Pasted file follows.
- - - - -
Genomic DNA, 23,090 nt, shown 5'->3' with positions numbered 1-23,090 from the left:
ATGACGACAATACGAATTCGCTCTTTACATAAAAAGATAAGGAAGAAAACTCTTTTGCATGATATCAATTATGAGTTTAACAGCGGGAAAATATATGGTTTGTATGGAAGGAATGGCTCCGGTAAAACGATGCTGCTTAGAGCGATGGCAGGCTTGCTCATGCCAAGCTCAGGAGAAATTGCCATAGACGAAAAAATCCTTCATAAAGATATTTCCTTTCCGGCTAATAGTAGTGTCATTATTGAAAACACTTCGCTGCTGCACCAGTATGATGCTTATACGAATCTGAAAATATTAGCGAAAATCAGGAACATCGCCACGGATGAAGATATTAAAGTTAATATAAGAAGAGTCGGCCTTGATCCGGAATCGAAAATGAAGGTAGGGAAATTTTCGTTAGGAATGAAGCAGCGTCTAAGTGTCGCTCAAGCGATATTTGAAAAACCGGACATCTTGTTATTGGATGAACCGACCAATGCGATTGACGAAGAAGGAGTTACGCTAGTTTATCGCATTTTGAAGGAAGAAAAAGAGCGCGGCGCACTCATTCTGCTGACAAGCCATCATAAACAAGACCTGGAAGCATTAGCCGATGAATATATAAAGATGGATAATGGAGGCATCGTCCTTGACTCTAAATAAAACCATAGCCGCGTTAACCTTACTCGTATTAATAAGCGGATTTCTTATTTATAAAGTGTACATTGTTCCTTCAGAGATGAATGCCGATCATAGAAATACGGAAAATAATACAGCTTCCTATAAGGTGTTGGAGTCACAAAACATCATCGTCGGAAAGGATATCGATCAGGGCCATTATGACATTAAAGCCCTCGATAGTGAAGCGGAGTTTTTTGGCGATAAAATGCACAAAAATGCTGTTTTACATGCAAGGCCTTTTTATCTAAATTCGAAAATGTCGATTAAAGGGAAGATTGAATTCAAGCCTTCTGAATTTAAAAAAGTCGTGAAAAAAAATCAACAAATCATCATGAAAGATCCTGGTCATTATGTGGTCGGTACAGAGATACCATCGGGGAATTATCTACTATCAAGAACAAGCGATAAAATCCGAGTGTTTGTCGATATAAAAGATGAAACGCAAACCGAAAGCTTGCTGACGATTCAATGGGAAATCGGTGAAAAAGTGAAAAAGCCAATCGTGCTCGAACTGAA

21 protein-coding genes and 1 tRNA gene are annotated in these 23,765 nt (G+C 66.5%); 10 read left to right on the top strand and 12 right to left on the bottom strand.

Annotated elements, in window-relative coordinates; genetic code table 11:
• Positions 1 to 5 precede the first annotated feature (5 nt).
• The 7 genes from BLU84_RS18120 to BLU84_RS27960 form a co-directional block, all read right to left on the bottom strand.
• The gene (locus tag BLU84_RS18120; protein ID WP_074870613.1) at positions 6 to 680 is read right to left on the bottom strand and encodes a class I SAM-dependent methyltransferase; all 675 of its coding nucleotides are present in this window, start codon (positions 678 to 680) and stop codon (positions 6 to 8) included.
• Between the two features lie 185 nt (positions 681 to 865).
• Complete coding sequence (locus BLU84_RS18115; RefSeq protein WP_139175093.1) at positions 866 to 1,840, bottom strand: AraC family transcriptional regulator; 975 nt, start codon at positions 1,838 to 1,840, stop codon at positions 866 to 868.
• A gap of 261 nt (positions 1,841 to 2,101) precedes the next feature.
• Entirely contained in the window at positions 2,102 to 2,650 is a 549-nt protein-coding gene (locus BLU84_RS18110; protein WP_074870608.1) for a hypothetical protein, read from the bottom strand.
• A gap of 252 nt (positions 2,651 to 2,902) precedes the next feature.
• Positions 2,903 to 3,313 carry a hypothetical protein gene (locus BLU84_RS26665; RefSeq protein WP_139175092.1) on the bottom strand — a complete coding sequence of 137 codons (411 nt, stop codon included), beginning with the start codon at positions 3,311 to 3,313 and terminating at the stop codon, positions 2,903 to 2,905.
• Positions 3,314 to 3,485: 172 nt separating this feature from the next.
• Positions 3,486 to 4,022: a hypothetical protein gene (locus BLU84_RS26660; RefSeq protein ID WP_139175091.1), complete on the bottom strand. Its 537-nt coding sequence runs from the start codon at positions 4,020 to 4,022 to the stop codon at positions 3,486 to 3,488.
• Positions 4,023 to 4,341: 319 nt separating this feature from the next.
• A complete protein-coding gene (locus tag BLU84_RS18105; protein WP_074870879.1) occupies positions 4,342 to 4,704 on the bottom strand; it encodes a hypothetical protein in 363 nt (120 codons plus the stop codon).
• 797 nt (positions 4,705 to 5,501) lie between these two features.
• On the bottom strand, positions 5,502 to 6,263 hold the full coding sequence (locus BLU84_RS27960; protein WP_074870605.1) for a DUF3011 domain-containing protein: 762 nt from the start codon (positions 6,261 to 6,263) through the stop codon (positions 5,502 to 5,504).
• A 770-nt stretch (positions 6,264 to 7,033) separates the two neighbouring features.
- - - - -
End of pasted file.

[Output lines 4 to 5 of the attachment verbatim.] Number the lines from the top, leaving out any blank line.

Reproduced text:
Annotated elements, in window-relative coordinates; genetic code table 11:
• Positions 1 to 5 precede the first annotated feature (5 nt).